Santorum fights on
Perhaps Rick Santorum is demonstrating persistence beyond the call of plausibility, but he says compelling political logic and high duty converge. Although he has not made a decision about 2016, he candidly says he is doing "everything consistent with running" - traveling to speak to sympathetic groups and donors. His hand is on his sword's hilt.
When Santorum entered the fray for the 2012 Republican presidential nomination, he drew his sword and threw away the scabbard. The stakes could not, he thought, be higher, so he was in for the long haul. Which ended with the April 3 Wisconsin primary. Now the former senator from Pennsylvania, who wound up being the last man standing between Mitt Romney and the nomination, probably needs a new scabbard to toss aside.
With disarmingly cheerful ferocity, he relishes combat in what he calls "a two-front civil war" within the GOP. The party is, he says, in danger of becoming "a one-legged stool." The "Eastern establishment types" want to saw off the cultural conservatism leg, concentrating on economic issues. The rising libertarian faction, exemplified by Kentucky Sen. Rand Paul, wants to saw off the strong foreign policy leg. Furthermore, Santorum says, "Americans are not ready for a dramatic withdrawal of government from their lives" of the sort many tea-party types advocate.
This self-described "blue-collar Republican" insists, "We are not the antigovernment party." Government has a role in the creation of "jobs for the majority who are not going to college."
Santorum became a senator at 36, a member of the Republican Senate leadership at 42, and an ex-senator at 48, when in 2006 he lost by 17 points in his bid for a third term. In 2011, however, this devout Catholic thought the other candidates for the nomination were perfunctory in their embrace of the social issues - principally, opposition to abortion - so he headed to all 99 Iowa counties.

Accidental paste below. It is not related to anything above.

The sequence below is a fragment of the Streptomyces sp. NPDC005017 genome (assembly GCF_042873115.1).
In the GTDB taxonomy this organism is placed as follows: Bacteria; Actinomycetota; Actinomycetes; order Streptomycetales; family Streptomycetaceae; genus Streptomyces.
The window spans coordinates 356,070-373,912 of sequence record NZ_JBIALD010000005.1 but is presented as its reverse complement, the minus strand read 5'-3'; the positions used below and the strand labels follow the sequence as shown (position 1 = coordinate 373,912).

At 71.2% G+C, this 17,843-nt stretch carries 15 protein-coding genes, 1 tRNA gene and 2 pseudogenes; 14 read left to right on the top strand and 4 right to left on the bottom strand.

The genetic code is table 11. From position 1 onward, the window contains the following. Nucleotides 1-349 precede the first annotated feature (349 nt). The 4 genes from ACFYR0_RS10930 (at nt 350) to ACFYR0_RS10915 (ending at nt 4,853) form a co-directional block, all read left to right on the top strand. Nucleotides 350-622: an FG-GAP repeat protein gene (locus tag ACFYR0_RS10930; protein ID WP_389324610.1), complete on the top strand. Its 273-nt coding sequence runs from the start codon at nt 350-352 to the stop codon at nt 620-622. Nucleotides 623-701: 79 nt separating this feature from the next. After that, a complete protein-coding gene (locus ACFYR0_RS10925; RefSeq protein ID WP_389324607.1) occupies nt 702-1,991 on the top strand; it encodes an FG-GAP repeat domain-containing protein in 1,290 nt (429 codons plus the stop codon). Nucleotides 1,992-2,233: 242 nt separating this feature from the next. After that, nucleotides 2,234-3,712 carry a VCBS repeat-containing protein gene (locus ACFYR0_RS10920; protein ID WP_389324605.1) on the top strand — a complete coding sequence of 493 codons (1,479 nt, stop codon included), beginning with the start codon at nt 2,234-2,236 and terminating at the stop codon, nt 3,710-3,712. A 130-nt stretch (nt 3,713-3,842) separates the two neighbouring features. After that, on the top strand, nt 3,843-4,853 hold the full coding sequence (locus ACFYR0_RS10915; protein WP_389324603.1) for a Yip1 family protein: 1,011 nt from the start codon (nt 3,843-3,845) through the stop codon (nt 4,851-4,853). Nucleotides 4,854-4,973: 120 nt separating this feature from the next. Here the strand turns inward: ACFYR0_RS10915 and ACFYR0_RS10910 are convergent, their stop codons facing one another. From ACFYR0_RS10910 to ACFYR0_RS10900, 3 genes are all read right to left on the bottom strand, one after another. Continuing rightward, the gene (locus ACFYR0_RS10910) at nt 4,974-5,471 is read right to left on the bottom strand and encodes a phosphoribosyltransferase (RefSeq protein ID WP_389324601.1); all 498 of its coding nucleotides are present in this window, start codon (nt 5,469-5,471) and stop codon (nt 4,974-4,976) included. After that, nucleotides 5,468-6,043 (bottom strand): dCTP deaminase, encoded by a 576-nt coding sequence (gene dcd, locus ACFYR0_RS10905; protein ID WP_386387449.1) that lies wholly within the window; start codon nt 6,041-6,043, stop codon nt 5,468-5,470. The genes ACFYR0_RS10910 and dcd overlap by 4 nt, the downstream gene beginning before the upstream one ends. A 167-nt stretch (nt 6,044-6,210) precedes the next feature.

Each rival had a brief moment as "not Romney"; Santorum's moment came, serendipitously, on the eve of the Iowa caucuses. In the first vote tabulation, he lost by just eight votes. Sixteen days later, a revised tally showed that he had defeated Romney by 34 votes, 29,839 to 29,805. He believes he might have won the nomination if the first headlines had said "Santorum Wins." He won 10 more states, but his campaign essentially ended when he lost by seven points in Wisconsin, where he had hoped to prove he could win where evangelical Christians were relatively thin on the ground.
Looking to 2016, Santorum rightly says Republicans "have got to work on the hopeful and optimistic side" of politics. But he wants to compel a troubling conversation the nation would rather not have.
"At any given moment," wrote George Orwell in 1948, "there is a sort of all-prevailing orthodoxy, a general tacit agreement not to discuss some large and uncomfortable fact." Today that fact is family disintegration: 41 percent of American children are born to unmarried women, including nearly half of first births, 53 percent of Hispanic children, and 72 percent of African American children. In 2015, these facts will be discussed in connection with the 50th anniversary of the Moynihan Report.
In March 1965, Daniel Patrick Moynihan, then a 37-year-old toiling in the Labor Department's office of policy planning and research, published "The Negro Family: The Case for National Action." It said that in inner cities, "the center of the tangle of pathology" was the fact that 23.6 percent of African American children were born out of wedlock, compared with just 3.07 percent of white children.
Moynihan knew he was handling dynamite - he had only 100 copies printed, all marked "For Official Use Only" - but was stunned by the way discussion was shut down by accusations of "racism" and "blaming the victim." Santorum says that if Republicans will not speak for the many millions of voters concerned about social issues, "We'll be more competitive in states we lose and will lose states we should win," and "we will become the Whig Party and be done."
Before the 2012 Iowa caucuses, Santorum participated in 381 town hall meetings. One can, however, be a novelty only once, and although Santorum is a young-looking 55, in 2016 he will have younger rivals. Furthermore, he may not strike many Republicans as the answer to the party's problems with female voters and blue states. Nevertheless, there are gallantry and dignity in his steadfast determination to tack against the prevailing wind.
George Will is a Washington Post columnist. email@example.com